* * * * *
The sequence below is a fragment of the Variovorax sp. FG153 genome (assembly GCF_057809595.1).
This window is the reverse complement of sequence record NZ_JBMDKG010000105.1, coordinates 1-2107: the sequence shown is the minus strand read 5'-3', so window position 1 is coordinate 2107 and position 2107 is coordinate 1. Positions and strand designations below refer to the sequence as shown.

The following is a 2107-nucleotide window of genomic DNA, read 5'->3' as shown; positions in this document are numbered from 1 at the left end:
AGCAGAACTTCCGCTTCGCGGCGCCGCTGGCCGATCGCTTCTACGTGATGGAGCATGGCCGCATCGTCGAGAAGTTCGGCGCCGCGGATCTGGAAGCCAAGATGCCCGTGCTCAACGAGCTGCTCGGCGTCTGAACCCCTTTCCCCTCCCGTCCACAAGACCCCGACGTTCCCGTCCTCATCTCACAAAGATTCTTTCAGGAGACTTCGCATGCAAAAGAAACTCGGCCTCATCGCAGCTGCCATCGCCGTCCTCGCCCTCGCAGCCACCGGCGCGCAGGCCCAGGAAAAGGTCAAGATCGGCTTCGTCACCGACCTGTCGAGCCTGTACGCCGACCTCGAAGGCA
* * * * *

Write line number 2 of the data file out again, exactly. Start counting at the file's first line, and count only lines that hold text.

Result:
This window is the reverse complement of sequence record NZ_JBMDKG010000105.1, coordinates 1-2107: the sequence shown is the minus strand read 5'-3', so window position 1 is coordinate 2107 and position 2107 is coordinate 1. Positions and strand designations below refer to the sequence as shown.